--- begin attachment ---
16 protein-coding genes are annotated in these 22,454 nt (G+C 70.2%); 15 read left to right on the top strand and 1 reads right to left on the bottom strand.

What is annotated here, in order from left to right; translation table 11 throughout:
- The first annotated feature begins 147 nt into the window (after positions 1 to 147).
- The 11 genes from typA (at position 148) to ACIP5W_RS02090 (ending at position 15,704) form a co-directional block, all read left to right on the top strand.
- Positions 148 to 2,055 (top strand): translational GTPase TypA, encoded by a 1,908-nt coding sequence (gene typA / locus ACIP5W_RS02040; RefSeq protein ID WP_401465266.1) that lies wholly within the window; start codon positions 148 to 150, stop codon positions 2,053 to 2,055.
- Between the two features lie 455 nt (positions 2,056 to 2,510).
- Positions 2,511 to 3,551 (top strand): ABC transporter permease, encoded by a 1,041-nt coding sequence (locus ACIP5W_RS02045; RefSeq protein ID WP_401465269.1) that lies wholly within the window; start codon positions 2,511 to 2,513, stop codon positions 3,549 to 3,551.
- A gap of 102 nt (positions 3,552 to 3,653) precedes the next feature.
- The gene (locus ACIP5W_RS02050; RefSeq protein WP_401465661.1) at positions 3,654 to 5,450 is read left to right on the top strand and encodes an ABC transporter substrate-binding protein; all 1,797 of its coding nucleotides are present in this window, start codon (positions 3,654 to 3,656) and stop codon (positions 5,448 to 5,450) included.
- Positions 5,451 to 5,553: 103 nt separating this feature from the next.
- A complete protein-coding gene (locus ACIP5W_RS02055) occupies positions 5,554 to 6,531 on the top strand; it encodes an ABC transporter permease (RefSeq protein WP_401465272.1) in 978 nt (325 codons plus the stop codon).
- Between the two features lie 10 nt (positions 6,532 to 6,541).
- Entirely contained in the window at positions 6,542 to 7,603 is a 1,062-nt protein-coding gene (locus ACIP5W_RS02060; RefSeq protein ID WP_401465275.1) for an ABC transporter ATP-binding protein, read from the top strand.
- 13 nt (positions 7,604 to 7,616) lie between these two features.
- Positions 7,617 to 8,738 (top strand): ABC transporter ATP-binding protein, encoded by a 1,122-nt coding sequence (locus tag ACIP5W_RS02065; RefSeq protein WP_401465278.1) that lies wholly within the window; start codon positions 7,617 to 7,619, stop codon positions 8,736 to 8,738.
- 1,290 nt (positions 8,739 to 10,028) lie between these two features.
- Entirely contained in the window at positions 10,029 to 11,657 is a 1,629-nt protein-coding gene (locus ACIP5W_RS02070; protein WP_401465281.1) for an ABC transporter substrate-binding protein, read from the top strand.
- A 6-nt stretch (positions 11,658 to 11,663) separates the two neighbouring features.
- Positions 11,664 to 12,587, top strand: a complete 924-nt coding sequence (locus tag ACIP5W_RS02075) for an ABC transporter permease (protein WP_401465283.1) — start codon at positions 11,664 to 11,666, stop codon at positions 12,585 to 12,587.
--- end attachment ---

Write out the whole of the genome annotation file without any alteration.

16 protein-coding genes are annotated in these 22,454 nt (G+C 70.2%); 15 read left to right on the top strand and 1 reads right to left on the bottom strand.

What is annotated here, in order from left to right; translation table 11 throughout:
- The first annotated feature begins 147 nt into the window (after positions 1 to 147).
- The 11 genes from typA (at position 148) to ACIP5W_RS02090 (ending at position 15,704) form a co-directional block, all read left to right on the top strand.
- Positions 148 to 2,055 (top strand): translational GTPase TypA, encoded by a 1,908-nt coding sequence (gene typA / locus ACIP5W_RS02040; RefSeq protein ID WP_401465266.1) that lies wholly within the window; start codon positions 148 to 150, stop codon positions 2,053 to 2,055.
- Between the two features lie 455 nt (positions 2,056 to 2,510).
- Positions 2,511 to 3,551 (top strand): ABC transporter permease, encoded by a 1,041-nt coding sequence (locus ACIP5W_RS02045; RefSeq protein ID WP_401465269.1) that lies wholly within the window; start codon positions 2,511 to 2,513, stop codon positions 3,549 to 3,551.
- A gap of 102 nt (positions 3,552 to 3,653) precedes the next feature.
- The gene (locus ACIP5W_RS02050; RefSeq protein WP_401465661.1) at positions 3,654 to 5,450 is read left to right on the top strand and encodes an ABC transporter substrate-binding protein; all 1,797 of its coding nucleotides are present in this window, start codon (positions 3,654 to 3,656) and stop codon (positions 5,448 to 5,450) included.
- Positions 5,451 to 5,553: 103 nt separating this feature from the next.
- A complete protein-coding gene (locus ACIP5W_RS02055) occupies positions 5,554 to 6,531 on the top strand; it encodes an ABC transporter permease (RefSeq protein WP_401465272.1) in 978 nt (325 codons plus the stop codon).
- Between the two features lie 10 nt (positions 6,532 to 6,541).
- Entirely contained in the window at positions 6,542 to 7,603 is a 1,062-nt protein-coding gene (locus ACIP5W_RS02060; RefSeq protein ID WP_401465275.1) for an ABC transporter ATP-binding protein, read from the top strand.
- 13 nt (positions 7,604 to 7,616) lie between these two features.
- Positions 7,617 to 8,738 (top strand): ABC transporter ATP-binding protein, encoded by a 1,122-nt coding sequence (locus tag ACIP5W_RS02065; RefSeq protein WP_401465278.1) that lies wholly within the window; start codon positions 7,617 to 7,619, stop codon positions 8,736 to 8,738.
- 1,290 nt (positions 8,739 to 10,028) lie between these two features.
- Entirely contained in the window at positions 10,029 to 11,657 is a 1,629-nt protein-coding gene (locus ACIP5W_RS02070; protein WP_401465281.1) for an ABC transporter substrate-binding protein, read from the top strand.
- A 6-nt stretch (positions 11,658 to 11,663) separates the two neighbouring features.
- Positions 11,664 to 12,587, top strand: a complete 924-nt coding sequence (locus tag ACIP5W_RS02075) for an ABC transporter permease (protein WP_401465283.1) — start codon at positions 11,664 to 11,666, stop codon at positions 12,585 to 12,587.